14. Yeah I mean like $2000 for the sound system and maybe mirrors and hardwood... The dance costumes...LOL is so completely irrelevant, I'll tell her....

    I agree if she found someone who can run a jazz, ballet studio, then it may worth the $17,000 to get some of their customers and such. But if I am teaching Latin and Ballroom under a different name, its a totally different market.

  15. danceronice

    danceronice Well-Known Member

    Depending on the floor that might be lowballing--having a good floating floor (if that's what it is) that's still in good condition is $2000 there. With mirrors, floor, and sound, $5000-7500 would seem more reasonable and less a low offer.

    If you can get away without the costumes or the name, though, go for it. And of course it's an issue of whether you're prepared for them to walk away from it without selling?
  16. Joe

    Joe Well-Known Member

    He says it's an old floor, so any real value should have been depreciated long ago, I would think. He may actually have to put something into it to make it nice again.
  17. samina

    samina Well-Known Member

    i'm a bit late in adding my comments to this (rather revealing) thread, but i just wanted to say how much i appreciated this comment. :)
  18. samina

    samina Well-Known Member

    one of the things i appreciate about DF...the way this sort of language pops up not infrequently. such an er-oo-dyte bunch. :)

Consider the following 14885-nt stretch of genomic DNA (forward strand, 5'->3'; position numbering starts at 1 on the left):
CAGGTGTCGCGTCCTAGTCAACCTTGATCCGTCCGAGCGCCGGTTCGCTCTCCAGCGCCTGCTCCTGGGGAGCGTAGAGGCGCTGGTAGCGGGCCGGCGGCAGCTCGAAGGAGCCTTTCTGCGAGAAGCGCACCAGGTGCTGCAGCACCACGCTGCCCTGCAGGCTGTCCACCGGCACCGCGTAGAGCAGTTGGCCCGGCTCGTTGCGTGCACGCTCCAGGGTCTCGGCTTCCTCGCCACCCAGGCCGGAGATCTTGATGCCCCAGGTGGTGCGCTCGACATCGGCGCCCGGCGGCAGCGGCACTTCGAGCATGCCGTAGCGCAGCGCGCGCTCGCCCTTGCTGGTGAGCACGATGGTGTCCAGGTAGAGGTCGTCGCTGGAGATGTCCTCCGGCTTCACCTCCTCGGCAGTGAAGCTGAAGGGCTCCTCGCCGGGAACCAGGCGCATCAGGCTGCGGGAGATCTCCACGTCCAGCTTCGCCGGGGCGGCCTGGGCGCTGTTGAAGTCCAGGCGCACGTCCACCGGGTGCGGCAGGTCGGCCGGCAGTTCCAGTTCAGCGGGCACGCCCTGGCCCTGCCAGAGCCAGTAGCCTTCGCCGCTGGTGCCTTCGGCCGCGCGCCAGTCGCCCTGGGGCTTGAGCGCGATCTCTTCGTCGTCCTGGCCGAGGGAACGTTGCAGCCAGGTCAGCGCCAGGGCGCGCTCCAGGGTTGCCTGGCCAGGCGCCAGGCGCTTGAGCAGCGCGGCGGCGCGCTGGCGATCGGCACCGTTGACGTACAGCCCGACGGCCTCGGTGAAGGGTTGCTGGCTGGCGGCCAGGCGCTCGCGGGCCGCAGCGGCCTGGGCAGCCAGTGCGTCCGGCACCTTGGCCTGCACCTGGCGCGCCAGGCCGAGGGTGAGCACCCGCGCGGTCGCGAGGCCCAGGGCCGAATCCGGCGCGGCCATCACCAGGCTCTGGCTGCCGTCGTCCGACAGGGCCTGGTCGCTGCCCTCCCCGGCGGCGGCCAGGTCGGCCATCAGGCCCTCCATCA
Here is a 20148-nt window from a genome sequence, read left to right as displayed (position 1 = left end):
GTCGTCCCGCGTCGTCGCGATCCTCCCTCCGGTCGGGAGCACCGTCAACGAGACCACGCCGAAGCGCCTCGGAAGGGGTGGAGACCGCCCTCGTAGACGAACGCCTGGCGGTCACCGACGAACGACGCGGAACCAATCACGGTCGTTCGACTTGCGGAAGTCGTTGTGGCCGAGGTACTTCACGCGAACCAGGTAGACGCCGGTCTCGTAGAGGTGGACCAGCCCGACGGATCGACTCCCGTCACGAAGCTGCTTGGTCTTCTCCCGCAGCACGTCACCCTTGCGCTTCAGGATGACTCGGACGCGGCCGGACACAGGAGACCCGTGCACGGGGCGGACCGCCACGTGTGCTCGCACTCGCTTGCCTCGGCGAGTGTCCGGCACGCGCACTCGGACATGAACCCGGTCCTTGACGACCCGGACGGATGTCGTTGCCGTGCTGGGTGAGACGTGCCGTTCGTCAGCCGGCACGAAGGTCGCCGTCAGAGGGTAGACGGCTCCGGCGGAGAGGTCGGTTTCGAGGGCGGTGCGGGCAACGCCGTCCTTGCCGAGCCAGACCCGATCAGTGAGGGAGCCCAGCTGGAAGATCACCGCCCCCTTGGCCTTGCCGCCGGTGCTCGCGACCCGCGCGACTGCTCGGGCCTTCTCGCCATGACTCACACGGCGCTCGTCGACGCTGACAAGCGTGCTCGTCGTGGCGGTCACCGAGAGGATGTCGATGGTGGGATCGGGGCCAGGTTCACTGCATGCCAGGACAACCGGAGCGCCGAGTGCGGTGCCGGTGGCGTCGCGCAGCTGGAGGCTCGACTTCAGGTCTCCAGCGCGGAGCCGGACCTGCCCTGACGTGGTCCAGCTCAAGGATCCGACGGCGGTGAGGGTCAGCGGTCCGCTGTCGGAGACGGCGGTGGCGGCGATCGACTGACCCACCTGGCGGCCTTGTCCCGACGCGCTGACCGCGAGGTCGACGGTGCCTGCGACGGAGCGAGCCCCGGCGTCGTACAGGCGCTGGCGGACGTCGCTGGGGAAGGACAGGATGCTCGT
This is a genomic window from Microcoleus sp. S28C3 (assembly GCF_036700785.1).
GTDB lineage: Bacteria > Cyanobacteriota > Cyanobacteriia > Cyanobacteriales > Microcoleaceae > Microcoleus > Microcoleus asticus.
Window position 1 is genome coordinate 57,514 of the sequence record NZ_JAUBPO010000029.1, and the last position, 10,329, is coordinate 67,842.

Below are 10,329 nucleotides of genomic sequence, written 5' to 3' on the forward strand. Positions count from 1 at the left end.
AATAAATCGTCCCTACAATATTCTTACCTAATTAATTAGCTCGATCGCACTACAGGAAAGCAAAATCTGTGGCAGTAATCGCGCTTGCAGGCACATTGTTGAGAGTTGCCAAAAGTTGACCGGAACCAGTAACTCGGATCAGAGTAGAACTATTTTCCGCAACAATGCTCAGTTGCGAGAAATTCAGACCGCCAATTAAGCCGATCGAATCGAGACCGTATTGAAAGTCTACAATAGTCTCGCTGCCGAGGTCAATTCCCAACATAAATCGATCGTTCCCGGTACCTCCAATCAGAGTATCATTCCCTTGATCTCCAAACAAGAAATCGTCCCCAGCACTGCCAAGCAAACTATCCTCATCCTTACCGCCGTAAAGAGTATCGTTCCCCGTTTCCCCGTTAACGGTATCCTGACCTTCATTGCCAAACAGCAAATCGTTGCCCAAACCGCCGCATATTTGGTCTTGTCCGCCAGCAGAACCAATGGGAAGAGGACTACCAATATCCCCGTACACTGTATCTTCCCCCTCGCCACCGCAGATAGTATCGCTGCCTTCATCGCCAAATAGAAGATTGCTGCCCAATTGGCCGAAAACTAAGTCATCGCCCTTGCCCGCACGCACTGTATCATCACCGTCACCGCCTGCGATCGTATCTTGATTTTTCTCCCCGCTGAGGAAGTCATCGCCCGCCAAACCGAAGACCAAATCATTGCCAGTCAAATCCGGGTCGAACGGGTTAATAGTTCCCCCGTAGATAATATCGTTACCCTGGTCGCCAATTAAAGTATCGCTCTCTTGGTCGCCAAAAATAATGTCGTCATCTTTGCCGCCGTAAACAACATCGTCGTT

19. nucat78

    nucat78 Active Member

    Doctors and dentists sell practices all the time. The equipment has a value but the major part of the selling price is the clientele. There is actually a dollar value allocated to each patient file. You're SOL though if a patient is inactive. At least that's what my dentist told me since he bought an existing practice.

    Since you would presumably have a completely different clientele, I'd think Larinda is correct - if the hard assets and good will are not worth $17K, you'd be overpaying.

    Debts transferring with the sale might be negotiable - but best to have an attorney review that.

    Anyway, good luck! I hope you find your studio and it becomes a great success.
  20. Spitfire

    Spitfire Well-Known Member

    I have a question; do studios generally pay instructors for the time they teach or by percentage of lesson cost? One former studio owner here once told me she paid her staff for the time they actually spent at the studio. Does it just depend on the studio?

Share This Page